Monday, February 27, 2006

A trap in 0% Apr offer: expiration date

There are a lot of credit cards that offer 0 Apr nowadays. People are making money by taking advantage that to pay off their debts or save it to the high-yield online saving account. Yet, there are still a lot of complaining about getting high financial charges finally even if they pay the minimum of every statement on time. Here I want to talk about one of the traps in those attractive b/t offers: expiration date of the offer. I will also discuss some tips about how to avoid getting into that trap.

When you get the preapproval letter or read the advertisement from various resources, you can always see something like that " 0% Apr on B/T UP TO 6/1/07". Please be aware that it is "UP TO". You need to read the details about the conditions of up to. Normally, in order to extend your 0% Apr to another 3 months, you are required to make some purchase first and not returned with a certain period. If you didn't make purchase or you did but paid it off immediately,your real expiration date became 3/1/07.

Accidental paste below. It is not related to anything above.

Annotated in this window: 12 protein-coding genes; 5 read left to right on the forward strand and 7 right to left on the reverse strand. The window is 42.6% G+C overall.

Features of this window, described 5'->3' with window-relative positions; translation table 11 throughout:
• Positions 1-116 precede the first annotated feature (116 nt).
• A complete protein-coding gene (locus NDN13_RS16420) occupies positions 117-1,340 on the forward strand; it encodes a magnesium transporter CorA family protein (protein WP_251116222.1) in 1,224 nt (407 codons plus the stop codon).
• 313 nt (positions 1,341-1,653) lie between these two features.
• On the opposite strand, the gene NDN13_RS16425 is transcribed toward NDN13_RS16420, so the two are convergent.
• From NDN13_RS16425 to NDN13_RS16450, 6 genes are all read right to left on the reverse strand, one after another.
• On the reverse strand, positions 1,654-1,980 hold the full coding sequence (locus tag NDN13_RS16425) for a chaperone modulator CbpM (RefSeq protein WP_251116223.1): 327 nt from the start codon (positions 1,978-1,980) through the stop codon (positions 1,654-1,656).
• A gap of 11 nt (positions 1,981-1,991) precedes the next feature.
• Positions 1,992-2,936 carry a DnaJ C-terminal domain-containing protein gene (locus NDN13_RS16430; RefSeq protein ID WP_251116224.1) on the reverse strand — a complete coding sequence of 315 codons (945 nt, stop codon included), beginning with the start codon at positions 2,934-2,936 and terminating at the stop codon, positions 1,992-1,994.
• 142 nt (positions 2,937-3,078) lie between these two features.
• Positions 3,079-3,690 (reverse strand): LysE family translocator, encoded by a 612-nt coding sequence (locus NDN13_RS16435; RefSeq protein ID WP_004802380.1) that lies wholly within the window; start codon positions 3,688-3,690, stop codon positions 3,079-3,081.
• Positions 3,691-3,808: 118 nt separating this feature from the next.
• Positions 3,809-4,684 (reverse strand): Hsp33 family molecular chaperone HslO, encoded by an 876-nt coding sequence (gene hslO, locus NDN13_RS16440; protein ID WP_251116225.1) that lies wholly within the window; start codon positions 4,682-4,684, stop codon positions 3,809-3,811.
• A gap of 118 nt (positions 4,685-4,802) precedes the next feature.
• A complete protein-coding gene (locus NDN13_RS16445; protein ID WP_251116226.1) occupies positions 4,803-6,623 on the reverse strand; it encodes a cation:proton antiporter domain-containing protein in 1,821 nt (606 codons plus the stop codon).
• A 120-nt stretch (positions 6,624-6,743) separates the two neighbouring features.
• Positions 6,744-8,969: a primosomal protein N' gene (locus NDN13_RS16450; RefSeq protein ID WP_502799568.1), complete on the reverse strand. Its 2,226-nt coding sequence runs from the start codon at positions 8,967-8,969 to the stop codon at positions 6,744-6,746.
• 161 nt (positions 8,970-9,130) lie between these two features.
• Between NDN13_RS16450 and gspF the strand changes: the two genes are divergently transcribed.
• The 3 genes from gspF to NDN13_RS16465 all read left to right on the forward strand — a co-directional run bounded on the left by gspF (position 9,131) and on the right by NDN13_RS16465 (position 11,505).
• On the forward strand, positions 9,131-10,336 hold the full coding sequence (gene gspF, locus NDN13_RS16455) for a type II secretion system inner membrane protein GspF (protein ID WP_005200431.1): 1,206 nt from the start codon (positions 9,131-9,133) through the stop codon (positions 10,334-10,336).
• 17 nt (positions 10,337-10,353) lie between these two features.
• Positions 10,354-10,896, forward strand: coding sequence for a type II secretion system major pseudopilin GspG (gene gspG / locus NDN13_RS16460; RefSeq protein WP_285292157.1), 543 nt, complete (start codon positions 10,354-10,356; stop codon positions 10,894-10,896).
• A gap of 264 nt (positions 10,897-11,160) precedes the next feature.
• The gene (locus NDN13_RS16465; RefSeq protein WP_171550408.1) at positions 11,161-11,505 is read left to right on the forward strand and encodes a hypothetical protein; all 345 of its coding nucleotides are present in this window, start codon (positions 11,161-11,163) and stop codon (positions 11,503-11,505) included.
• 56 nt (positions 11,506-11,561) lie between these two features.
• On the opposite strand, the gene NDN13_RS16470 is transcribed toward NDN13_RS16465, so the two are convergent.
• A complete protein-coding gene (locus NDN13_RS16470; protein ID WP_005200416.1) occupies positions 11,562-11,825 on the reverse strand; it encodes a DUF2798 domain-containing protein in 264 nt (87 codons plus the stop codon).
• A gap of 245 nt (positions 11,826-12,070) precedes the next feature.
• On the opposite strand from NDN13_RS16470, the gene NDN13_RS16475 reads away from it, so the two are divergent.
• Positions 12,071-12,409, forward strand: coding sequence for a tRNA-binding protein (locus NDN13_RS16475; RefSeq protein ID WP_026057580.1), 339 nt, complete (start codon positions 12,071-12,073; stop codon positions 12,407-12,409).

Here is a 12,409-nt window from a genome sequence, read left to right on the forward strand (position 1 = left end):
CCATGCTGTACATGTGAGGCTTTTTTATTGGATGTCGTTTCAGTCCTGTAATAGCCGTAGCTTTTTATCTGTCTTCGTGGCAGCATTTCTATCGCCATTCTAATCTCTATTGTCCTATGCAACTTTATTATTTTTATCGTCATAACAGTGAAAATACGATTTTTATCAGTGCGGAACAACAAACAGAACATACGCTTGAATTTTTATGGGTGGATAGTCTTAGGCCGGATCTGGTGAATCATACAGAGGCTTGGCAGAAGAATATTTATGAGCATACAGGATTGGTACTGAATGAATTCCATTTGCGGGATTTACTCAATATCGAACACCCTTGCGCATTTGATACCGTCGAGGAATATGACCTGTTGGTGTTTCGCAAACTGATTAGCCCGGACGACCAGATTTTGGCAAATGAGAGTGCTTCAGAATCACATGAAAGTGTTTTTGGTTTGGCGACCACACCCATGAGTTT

tip 1: Always read the conditions of the bonus period.

When you get the real card sent by credit card companies, you will get a new term about the rate and period of the 0% Apr offer. Don't take the offer on your preapproval letter or the advertisement for granted.
tip 2: Look at the terms & conditions along with your new card.

There are many different ways to describe the expiration date of the B/T offer. The most simple one is what has been mentioned above. 0% Apr until 3/1/07, which means you just need to pay off your balance before the specific date. You may also see "offer expires on the first day of the statement period including 3/1/07". You need figure out what is the first day of your statement period normally and prearrange the payoff activity before that period including 3/1/07. It should be a certain day of February or January 2007.
tip 3: Try to understand the description of the expiration date.

The most important thing is don't wait till the last day to pay off your balance. Give yourself at least five days to arrange that in case anything unexpected happens.
tip 4: Set a bill reminder in your bill management software. Basically I will set a $1 bill in the last day of the month prior to the expiration date and then adjust it to the real balance and the real planning payoff date when I check my monthly networth at the end of that month.


At 8:15 PM, Anonymous wesleman said...

Don't forget the infamous "Two-Cycle Balance" trap used by some credit card companies! The ones known to me are Discover and Chase/BankOne.


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